post #10 of 16
Quote:
Originally Posted by Blast-Off-Girl View Post
That's interesting to read. When my cat had an abscess last summer, she underwent the surgery and it healed beautifully. It never reappeared again. Even though it cost a lot of money, it was the best decision for Holly.
sinbad's was just behind the base of his ear and it was about the size of a thumbnail. i was really suprised that he said to leave it but it healed fine. your cat's was stitched i guess?
post #11 of 16
Fred got several abcesses on his front leg. The vet drained them, cleaned them with sterile water, and gve him Albon. If they got dirty, he had me clean it with sterile water, sqirting the kind that is used for contact lenses to give it a little pressure to remove the dirt. He was fine in a few days. He said I could also use distiled water if I ran out of sterile water. He was an old country vet that reaized that you are not always going to have a full course of medical items all the time. He always did right by my animals.
post #12 of 16
Quote:
Originally Posted by tab View Post
sinbad's was just behind the base of his ear and it was about the size of a thumbnail. i was really suprised that he said to leave it but it healed fine. your cat's was stitched i guess?
Yeah, Holly had a line of stitches going down the side of her face. She wore an e-collar for two weeks and then the stitches were removed. The fur grew back soon after and looks great now!
post #13 of 16
amazing isn't it the conflicting or just different advice vets will give. main thing is though that the outcome for both our kitties was good!
post #14 of 16
When surgery is done, they can debride the area and get all of the bacteria out--that way it's safe to seal it up. Most cats don't need to have the surgery, as the abscess can be drained and antibiotics can be given to help fight off the infection. With my Spot, he had a recurring abscess on his forehead. He was also intolerant of most antibiotics. We used drains, sterile saline flushes and warm compresses, but in his case, they never fully allowed the infection to heal--we think the infection was caused by a subcutaneous cyst that burst. Anyhow, he ended up going through two surgeries. A few weeks after the second surgery (the first one apparently wasn't successful), his forehead finally healed and the problem never returned.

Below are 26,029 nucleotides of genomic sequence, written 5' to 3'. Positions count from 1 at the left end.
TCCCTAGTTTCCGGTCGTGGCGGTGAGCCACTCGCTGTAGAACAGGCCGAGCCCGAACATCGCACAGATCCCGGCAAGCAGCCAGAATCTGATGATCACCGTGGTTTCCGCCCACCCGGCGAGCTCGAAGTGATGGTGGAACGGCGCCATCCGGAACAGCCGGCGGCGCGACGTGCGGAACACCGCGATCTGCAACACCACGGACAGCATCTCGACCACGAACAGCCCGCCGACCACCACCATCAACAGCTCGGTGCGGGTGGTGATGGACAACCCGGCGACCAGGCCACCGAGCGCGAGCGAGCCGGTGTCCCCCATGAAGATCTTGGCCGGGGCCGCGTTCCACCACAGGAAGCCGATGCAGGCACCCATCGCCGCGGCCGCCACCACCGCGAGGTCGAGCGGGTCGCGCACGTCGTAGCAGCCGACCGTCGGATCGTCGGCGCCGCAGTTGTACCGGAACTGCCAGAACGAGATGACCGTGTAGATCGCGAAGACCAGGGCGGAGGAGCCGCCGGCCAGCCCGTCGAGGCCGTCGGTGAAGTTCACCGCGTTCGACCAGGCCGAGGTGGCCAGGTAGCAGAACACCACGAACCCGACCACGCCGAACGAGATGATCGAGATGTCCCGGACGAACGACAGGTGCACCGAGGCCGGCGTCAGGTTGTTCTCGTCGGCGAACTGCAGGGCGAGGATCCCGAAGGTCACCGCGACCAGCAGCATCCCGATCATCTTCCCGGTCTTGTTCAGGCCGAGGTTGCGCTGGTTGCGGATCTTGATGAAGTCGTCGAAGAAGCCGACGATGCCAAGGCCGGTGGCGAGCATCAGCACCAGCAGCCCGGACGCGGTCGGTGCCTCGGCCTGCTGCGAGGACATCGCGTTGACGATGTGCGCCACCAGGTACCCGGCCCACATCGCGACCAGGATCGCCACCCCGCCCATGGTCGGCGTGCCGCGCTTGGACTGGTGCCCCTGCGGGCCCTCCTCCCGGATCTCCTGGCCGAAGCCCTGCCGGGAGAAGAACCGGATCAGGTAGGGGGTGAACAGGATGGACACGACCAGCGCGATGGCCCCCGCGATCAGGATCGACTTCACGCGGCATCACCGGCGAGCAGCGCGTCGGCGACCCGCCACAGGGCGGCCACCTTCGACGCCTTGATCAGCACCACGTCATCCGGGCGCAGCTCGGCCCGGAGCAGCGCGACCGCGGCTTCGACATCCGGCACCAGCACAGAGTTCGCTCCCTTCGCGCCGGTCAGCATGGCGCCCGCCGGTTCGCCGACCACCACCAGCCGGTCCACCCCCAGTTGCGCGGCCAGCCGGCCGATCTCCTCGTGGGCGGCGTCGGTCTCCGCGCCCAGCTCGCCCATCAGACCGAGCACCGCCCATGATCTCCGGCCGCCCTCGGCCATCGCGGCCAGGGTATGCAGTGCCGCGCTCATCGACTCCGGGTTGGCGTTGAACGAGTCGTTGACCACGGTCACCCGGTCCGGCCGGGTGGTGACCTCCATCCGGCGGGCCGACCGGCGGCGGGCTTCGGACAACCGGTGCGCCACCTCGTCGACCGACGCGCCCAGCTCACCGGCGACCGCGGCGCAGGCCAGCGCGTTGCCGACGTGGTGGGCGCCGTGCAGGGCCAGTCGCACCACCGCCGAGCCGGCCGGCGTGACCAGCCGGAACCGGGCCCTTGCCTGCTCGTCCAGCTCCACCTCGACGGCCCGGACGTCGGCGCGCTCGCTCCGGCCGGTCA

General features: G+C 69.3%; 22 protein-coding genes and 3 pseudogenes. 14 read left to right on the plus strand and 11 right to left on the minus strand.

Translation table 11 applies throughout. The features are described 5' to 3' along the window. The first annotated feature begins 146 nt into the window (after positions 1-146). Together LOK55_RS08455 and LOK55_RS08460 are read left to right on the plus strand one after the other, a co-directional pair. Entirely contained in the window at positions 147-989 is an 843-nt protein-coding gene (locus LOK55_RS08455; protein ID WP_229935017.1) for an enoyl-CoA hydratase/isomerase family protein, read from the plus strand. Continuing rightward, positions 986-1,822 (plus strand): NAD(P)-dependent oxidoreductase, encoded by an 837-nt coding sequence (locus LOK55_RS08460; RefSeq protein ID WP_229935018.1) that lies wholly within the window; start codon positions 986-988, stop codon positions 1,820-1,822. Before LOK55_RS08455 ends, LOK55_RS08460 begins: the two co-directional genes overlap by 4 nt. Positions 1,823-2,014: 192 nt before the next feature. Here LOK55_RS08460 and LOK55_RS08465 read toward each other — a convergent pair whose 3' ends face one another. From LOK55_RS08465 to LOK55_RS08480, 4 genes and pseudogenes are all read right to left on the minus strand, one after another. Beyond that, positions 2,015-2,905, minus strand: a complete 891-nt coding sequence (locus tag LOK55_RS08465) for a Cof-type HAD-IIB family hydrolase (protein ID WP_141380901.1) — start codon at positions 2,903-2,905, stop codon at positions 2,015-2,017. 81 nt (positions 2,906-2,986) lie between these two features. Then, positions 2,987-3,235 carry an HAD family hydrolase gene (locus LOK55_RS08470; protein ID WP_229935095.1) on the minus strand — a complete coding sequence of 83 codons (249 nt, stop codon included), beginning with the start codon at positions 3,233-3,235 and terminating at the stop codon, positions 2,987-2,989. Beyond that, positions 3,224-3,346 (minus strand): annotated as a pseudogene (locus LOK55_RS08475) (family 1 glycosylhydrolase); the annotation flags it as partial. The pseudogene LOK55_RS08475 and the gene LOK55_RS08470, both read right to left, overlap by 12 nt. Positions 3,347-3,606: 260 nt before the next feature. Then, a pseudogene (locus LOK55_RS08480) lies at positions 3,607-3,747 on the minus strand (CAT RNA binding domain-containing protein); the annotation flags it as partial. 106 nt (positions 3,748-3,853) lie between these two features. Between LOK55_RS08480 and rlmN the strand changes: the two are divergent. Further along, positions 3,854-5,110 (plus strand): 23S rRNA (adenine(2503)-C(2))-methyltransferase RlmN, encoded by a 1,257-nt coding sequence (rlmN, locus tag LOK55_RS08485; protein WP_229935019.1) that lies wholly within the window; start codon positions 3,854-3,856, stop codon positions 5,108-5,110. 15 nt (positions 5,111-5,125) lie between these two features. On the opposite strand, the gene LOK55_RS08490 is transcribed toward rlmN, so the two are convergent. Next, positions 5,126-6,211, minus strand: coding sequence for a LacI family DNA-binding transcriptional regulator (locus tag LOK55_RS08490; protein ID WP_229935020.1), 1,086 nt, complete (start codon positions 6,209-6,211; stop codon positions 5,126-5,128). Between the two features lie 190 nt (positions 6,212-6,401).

post #15 of 16
Thread Starter 
there seem to be many factors that affect a decision on how to treat abscesses. my guy's looks to be healing up well, so i guess i'll just continue to keep it simple. i do have some wound-care stuff that i might apply more as a liquid bandage (this is that stuff that smells awful). but i was only thinking of doing that because he got on the bed the other night and laid on his abscess, then left the scab on the bed! yuk.

but today it's looking better, it only looks like a cigarette burn instead of a big hole. what a nasty condition, hope i never get one of these
post #16 of 16
Quote:
Originally Posted by jimmylegs View Post
what a nasty condition, hope i never get one of these
It wasn't quite so bad, but a few months ago my husband got a gash on his leg and let it close up before the infection was out of it. He couldn't figure out why it was still sore until one night when I accidentally kicked it. Upon checking his leg I discovered it was too warm around the area and there was some redness. He hated me reopening it for cleaning and proper wound care (he had slacked on that, which is why it infected), but it did heal properly and quickly after I started making sure he wasn't neglecting it. The lesson, proper wound care, don't neglect even small cuts because you never know if or what type of infection can set in.

Whatever you use on your cat, just make sure it's safe for cats. He will try to lick off any type of medicine that's left on it, so don't use an excess amount and make sure the abscess isn't reclosing before it should. Check for warmth, squishiness around the wound (trapped puss), and any off smell. If the wound and scab looks dry it's probably healing ok.